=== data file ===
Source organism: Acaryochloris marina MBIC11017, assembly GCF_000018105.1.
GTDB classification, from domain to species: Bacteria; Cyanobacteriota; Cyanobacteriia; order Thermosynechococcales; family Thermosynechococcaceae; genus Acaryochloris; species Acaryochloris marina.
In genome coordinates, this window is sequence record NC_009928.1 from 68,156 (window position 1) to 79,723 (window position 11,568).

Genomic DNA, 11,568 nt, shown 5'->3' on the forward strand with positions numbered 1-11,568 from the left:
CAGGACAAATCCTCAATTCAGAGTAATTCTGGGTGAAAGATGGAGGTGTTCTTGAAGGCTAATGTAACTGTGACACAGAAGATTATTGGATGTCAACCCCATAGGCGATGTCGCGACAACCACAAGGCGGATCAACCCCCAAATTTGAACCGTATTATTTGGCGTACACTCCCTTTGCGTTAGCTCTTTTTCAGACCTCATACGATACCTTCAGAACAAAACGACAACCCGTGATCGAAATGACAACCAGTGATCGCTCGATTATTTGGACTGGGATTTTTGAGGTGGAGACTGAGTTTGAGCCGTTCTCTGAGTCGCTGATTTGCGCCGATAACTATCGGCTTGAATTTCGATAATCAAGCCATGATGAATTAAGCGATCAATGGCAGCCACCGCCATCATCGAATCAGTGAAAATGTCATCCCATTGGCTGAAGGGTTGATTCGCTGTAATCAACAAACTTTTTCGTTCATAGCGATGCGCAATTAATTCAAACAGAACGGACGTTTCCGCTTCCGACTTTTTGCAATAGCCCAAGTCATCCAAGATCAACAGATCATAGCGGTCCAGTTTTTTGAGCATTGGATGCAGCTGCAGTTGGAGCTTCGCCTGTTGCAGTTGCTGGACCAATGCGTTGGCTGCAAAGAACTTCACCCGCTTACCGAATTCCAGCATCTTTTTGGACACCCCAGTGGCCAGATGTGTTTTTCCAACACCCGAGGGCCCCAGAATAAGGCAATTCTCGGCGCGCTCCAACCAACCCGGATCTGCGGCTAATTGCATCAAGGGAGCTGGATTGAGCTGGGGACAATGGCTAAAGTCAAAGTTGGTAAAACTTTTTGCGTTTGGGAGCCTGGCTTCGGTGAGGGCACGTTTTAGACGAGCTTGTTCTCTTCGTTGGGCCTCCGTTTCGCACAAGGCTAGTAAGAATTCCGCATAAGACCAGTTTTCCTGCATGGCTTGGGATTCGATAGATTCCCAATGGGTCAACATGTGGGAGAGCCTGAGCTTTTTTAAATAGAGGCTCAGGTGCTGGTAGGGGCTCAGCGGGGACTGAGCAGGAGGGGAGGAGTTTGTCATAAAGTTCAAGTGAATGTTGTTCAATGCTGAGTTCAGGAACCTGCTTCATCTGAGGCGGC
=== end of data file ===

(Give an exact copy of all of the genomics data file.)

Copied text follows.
Source organism: Acaryochloris marina MBIC11017, assembly GCF_000018105.1.
GTDB classification, from domain to species: Bacteria; Cyanobacteriota; Cyanobacteriia; order Thermosynechococcales; family Thermosynechococcaceae; genus Acaryochloris; species Acaryochloris marina.
In genome coordinates, this window is sequence record NC_009928.1 from 68,156 (window position 1) to 79,723 (window position 11,568).

Genomic DNA, 11,568 nt, shown 5'->3' on the forward strand with positions numbered 1-11,568 from the left:
CAGGACAAATCCTCAATTCAGAGTAATTCTGGGTGAAAGATGGAGGTGTTCTTGAAGGCTAATGTAACTGTGACACAGAAGATTATTGGATGTCAACCCCATAGGCGATGTCGCGACAACCACAAGGCGGATCAACCCCCAAATTTGAACCGTATTATTTGGCGTACACTCCCTTTGCGTTAGCTCTTTTTCAGACCTCATACGATACCTTCAGAACAAAACGACAACCCGTGATCGAAATGACAACCAGTGATCGCTCGATTATTTGGACTGGGATTTTTGAGGTGGAGACTGAGTTTGAGCCGTTCTCTGAGTCGCTGATTTGCGCCGATAACTATCGGCTTGAATTTCGATAATCAAGCCATGATGAATTAAGCGATCAATGGCAGCCACCGCCATCATCGAATCAGTGAAAATGTCATCCCATTGGCTGAAGGGTTGATTCGCTGTAATCAACAAACTTTTTCGTTCATAGCGATGCGCAATTAATTCAAACAGAACGGACGTTTCCGCTTCCGACTTTTTGCAATAGCCCAAGTCATCCAAGATCAACAGATCATAGCGGTCCAGTTTTTTGAGCATTGGATGCAGCTGCAGTTGGAGCTTCGCCTGTTGCAGTTGCTGGACCAATGCGTTGGCTGCAAAGAACTTCACCCGCTTACCGAATTCCAGCATCTTTTTGGACACCCCAGTGGCCAGATGTGTTTTTCCAACACCCGAGGGCCCCAGAATAAGGCAATTCTCGGCGCGCTCCAACCAACCCGGATCTGCGGCTAATTGCATCAAGGGAGCTGGATTGAGCTGGGGACAATGGCTAAAGTCAAAGTTGGTAAAACTTTTTGCGTTTGGGAGCCTGGCTTCGGTGAGGGCACGTTTTAGACGAGCTTGTTCTCTTCGTTGGGCCTCCGTTTCGCACAAGGCTAGTAAGAATTCCGCATAAGACCAGTTTTCCTGCATGGCTTGGGATTCGATAGATTCCCAATGGGTCAACATGTGGGAGAGCCTGAGCTTTTTTAAATAGAGGCTCAGGTGCTGGTAGGGGCTCAGCGGGGACTGAGCAGGAGGGGAGGAGTTTGTCATAAAGTTCAAGTGAATGTTGTTCAATGCTGAGTTCAGGAACCTGCTTCATCTGAGGCGGC